Favorite

1991 - Have you ever …? 

Brummett predicts the media's below-the-belt fascination with candidate Clinton.

You know, political columnist John Brummett may be a legendarily grumpy old bear in the dark woods of Arkansas media, but that don't mean the boy ain't right - maybe even right most of the time. A good example is Brummett's June 1991 column in the Arkansas Times. Therein, Brummett read the tea leaves, predicting the coming crush of media scrutiny about soon-to-be presidential candidate Bill Clinton's sexual infidelity. During the 1990 gubernatorial race, Brummett pointed out, a fired employee of the Arkansas Finance Development Authority first raised the zipper issue about Clinton, claiming the governor had carried on affairs with several women, including a few local celebs. The allegations, mostly well-worn, went largely unreported in the local press. "An equally pertinent question went unasked," wrote Brummett. "Whether the reports, if true, were of any legitimate interest to anyone other than the governor, his wife, and the women who were named." The sleeping dog slept until 1991, when Clinton made a trip to Cleveland to chair a meeting of the Democratic Leadership Council. As soon as Clinton's feet touched the tarmac, the Cleveland Plain Dealer ran with a story detailing rumors of Clinton's indiscretions and quoting Arkansas Republican Sheffield Nelson as saying that Clinton would never run for president because he would not address questions about his infidelity. Citing previous politicians who had gone down in flames over a specific sexual dalliance - and the lack of anything more concrete than rumor to pin on Clinton - Brummett wrote, "I think Nelson is wrong to say that Clinton will have to answer the sex question if he runs for president. It is more accurate to say that his refusal to answer it will kindle the speculation that he is vulnerable to it, and he will be dogged by it." Give that man a cigar. Too, Brummett could hear the avalanche rumbling in the distance. "We have had capable presidents who were unfaithful to their wives," he continued. "But we live in a new, increasingly puritanical time. Ever since Gary Hart was photographed with a blonde in his lap on a friend's sailboat, marital infidelity has been established as a flaw that is appropriate for public consideration." How right he was. Soon after Clinton announced his candidacy for president in October 1991, the mainstream media damned the torpedoes and went full speed ahead with stories about Clinton's alleged sexcapades in Little Rock. Still, Brummett admits today that he didn't anticipate how far they'd go to root out Clinton's past. "I expected the media to go chasing after every rumor during the campaign," Brummett told the Times in a recent e-mail. "I mistakenly thought it would end after he won, naively unaware of the right-wing attack machine, not quite a vast conspiracy, encompassing rich benefactors and biased media outlets. "They went after Clinton because he's what Republicans hate most," he said. "A politically talented Southern Democrat."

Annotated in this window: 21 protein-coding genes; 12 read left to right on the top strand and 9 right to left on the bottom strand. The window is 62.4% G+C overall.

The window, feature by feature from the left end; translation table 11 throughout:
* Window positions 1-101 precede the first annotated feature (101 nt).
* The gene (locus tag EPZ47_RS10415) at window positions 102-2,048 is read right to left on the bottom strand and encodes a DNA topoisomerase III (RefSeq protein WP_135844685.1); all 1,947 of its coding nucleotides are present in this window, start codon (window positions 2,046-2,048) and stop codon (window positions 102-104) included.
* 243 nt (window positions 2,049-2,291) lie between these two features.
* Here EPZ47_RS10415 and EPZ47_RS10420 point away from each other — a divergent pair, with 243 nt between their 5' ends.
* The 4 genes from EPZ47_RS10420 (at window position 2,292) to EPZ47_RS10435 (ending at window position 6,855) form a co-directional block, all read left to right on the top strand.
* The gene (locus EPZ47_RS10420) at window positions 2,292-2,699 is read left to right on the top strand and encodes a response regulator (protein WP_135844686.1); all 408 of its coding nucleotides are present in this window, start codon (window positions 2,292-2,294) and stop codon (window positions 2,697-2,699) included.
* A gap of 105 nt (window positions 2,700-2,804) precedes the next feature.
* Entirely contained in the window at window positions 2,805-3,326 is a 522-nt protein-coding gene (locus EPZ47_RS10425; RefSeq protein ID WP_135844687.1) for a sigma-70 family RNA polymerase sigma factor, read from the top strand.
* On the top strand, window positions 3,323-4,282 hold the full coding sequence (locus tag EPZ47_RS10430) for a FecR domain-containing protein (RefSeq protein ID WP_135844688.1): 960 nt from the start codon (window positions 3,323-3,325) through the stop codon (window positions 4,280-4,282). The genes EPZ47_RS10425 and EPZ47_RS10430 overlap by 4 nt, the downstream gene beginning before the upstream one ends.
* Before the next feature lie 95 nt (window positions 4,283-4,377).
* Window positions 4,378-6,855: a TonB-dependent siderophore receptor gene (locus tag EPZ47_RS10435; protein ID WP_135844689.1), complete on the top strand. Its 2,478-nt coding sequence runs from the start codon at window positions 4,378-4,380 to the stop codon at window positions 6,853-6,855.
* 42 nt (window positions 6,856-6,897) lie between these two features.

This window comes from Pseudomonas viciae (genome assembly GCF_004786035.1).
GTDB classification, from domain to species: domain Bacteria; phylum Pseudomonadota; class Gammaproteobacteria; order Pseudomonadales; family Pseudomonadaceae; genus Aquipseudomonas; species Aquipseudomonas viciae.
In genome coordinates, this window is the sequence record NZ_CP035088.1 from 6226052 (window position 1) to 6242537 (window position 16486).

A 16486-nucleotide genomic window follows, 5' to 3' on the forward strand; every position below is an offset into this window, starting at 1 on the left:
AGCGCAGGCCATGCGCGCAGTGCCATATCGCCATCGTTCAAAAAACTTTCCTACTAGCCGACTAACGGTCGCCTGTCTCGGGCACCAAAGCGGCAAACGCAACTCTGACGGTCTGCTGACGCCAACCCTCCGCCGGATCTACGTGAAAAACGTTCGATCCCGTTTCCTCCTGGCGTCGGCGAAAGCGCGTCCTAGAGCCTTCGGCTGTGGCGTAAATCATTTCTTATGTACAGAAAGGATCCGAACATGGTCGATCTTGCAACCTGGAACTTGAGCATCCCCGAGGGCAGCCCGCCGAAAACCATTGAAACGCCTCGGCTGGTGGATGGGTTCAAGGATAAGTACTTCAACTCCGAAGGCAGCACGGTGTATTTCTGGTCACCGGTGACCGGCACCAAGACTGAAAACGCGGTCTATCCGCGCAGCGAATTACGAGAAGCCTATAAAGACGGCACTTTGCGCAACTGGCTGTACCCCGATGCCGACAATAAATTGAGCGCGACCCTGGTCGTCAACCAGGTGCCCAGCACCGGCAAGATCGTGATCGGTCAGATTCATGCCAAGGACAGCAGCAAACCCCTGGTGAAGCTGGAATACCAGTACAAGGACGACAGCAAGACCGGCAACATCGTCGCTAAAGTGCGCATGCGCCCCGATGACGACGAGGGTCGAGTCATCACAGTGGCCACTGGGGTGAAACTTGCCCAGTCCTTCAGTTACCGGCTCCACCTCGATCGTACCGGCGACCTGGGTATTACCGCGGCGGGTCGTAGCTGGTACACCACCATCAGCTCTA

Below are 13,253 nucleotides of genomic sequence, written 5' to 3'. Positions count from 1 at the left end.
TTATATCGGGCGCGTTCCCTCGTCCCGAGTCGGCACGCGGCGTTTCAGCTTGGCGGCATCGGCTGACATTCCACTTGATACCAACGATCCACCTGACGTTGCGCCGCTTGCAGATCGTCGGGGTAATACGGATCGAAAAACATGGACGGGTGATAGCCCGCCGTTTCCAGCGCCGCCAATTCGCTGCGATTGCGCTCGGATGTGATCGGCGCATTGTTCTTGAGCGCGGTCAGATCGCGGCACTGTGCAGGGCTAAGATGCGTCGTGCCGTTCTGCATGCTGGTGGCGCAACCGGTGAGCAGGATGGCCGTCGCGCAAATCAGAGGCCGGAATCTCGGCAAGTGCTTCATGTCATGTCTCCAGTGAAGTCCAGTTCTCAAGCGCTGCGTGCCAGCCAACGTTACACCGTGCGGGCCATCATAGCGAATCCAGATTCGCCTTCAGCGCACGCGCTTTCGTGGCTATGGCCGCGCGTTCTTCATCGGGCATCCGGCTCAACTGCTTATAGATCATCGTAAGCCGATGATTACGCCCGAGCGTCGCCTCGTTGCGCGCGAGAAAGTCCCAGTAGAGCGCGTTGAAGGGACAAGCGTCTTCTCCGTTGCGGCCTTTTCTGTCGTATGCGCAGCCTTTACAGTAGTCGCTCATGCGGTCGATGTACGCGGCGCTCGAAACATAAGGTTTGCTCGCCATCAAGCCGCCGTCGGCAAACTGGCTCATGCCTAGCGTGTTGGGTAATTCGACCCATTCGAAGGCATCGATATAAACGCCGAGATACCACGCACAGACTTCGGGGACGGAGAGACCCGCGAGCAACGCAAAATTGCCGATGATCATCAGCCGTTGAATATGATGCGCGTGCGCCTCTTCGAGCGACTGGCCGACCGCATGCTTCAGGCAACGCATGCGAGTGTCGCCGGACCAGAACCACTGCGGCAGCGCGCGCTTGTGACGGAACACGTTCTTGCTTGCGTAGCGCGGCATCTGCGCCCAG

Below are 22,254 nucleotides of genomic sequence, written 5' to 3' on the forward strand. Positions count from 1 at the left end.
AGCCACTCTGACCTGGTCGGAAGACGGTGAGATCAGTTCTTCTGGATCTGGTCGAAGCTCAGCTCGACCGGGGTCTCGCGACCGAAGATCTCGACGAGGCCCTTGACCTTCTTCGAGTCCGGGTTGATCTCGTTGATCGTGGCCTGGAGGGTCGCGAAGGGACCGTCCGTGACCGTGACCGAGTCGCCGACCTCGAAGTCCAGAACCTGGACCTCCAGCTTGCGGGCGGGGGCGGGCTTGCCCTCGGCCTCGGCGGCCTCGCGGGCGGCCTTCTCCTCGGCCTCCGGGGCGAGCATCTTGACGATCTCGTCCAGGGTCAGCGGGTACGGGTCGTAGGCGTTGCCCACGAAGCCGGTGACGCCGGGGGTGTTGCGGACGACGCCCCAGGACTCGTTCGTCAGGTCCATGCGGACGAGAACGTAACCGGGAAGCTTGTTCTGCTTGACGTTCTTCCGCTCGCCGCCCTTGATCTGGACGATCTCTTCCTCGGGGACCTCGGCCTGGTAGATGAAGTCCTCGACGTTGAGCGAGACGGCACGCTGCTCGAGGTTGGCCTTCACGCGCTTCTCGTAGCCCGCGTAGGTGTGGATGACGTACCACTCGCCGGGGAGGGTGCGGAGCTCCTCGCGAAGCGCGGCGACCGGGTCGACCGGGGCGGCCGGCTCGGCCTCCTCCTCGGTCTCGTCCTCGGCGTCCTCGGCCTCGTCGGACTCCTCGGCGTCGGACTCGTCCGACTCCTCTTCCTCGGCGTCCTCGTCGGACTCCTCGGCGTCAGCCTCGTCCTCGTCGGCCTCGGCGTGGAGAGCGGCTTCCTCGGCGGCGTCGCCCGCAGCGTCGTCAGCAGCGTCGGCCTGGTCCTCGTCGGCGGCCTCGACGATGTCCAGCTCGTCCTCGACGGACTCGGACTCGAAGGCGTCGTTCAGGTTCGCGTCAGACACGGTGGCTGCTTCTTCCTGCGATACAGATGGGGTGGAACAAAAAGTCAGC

Favorite

From the ArkTimes store

Comments

Subscribe to this thread:

Add a comment

More by Arkansas Times Staff

Readers also liked…

Most Shared

  • A mayor stands up against freeway widening. No. Not in Little Rock.

    Another booming city, Indianapolis, fights ever wider urban freeways. Meanwhile, back in Little Rock .....
  • In the margins

    A rediscovered violin concerto brings an oft-forgotten composer into the limelight.
  • Donald Trump is historically unpopular — and not necessarily where you think

    My colleagues John Ray and Jesse Bacon and I estimate, in the first analysis of its kind for the 2018 election season, that the president's waning popularity isn't limited to coastal cities and states. The erosion of his electoral coalition has spread to The Natural State, extending far beyond the college towns and urban centers that voted for Hillary Clinton in 2016. From El Dorado to Sherwood, Fayetteville to Hot Springs, the president's approval rating is waning.
  • Arkansans join House vote to gut Americans with Disabilities Act

    Despite fierce protests from disabled people, the U.S. House voted today, mostly on party lines, to make it harder to sue businesses for violating the Americans with Disabilities Act. Of course Arkansas congressmen were on the wrong side.

Latest in Cover Stories

  • Locked away and forgotten

    In 2017, teenagers committed to rehabilitative treatment at two South Arkansas juvenile lockups did not receive basic hygiene and clothing supplies and lived in wretched conditions.
    • Feb 14, 2018
  • For lovers

    We put our usual cynicism and grousing on hold as we genuflect in the direction of Aphrodite, with highly questionable sex and relationship advice from our staff, much sounder advice from an honest-to-God sex therapist and entertainment editor Stephanie Smittle's survey of two of the state's finer rubber schlong and porno emporiums.
    • Feb 8, 2018
  • The frontier of X-rated

    Peddling porn in Johnson County.
    • Feb 8, 2018
  • More »

Event Calendar

« »

February

S M T W T F S
  1 2 3
4 5 6 7 8 9 10
11 12 13 14 15 16 17
18 19 20 21 22 23 24
25 26 27 28  

Most Viewed

  • Locked away and forgotten

    In 2017, teenagers committed to rehabilitative treatment at two South Arkansas juvenile lockups did not receive basic hygiene and clothing supplies and lived in wretched conditions.

Most Recent Comments

 

© 2018 Arkansas Times | 201 East Markham, Suite 200, Little Rock, AR 72201
Powered by Foundation